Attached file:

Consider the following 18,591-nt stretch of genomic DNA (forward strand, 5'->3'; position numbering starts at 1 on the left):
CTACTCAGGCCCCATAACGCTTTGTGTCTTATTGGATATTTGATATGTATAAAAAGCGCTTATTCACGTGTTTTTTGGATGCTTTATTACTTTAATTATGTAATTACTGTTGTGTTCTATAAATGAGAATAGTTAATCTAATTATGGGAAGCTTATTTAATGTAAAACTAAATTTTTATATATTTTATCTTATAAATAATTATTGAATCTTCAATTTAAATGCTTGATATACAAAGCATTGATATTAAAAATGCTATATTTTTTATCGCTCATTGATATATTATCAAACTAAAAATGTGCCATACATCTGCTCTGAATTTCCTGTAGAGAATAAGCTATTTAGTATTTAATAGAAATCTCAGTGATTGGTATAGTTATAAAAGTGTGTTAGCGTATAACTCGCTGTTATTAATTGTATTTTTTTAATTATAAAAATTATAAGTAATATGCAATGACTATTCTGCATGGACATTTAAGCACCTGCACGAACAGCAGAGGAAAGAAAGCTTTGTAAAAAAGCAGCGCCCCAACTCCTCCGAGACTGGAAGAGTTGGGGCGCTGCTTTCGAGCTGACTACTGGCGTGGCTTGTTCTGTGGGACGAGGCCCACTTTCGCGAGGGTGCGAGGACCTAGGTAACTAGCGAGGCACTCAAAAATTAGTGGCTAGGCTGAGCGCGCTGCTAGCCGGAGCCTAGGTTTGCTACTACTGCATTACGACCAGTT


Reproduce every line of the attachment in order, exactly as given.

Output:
Consider the following 18,591-nt stretch of genomic DNA (forward strand, 5'->3'; position numbering starts at 1 on the left):
CTACTCAGGCCCCATAACGCTTTGTGTCTTATTGGATATTTGATATGTATAAAAAGCGCTTATTCACGTGTTTTTTGGATGCTTTATTACTTTAATTATGTAATTACTGTTGTGTTCTATAAATGAGAATAGTTAATCTAATTATGGGAAGCTTATTTAATGTAAAACTAAATTTTTATATATTTTATCTTATAAATAATTATTGAATCTTCAATTTAAATGCTTGATATACAAAGCATTGATATTAAAAATGCTATATTTTTTATCGCTCATTGATATATTATCAAACTAAAAATGTGCCATACATCTGCTCTGAATTTCCTGTAGAGAATAAGCTATTTAGTATTTAATAGAAATCTCAGTGATTGGTATAGTTATAAAAGTGTGTTAGCGTATAACTCGCTGTTATTAATTGTATTTTTTTAATTATAAAAATTATAAGTAATATGCAATGACTATTCTGCATGGACATTTAAGCACCTGCACGAACAGCAGAGGAAAGAAAGCTTTGTAAAAAAGCAGCGCCCCAACTCCTCCGAGACTGGAAGAGTTGGGGCGCTGCTTTCGAGCTGACTACTGGCGTGGCTTGTTCTGTGGGACGAGGCCCACTTTCGCGAGGGTGCGAGGACCTAGGTAACTAGCGAGGCACTCAAAAATTAGTGGCTAGGCTGAGCGCGCTGCTAGCCGGAGCCTAGGTTTGCTACTACTGCATTACGACCAGTT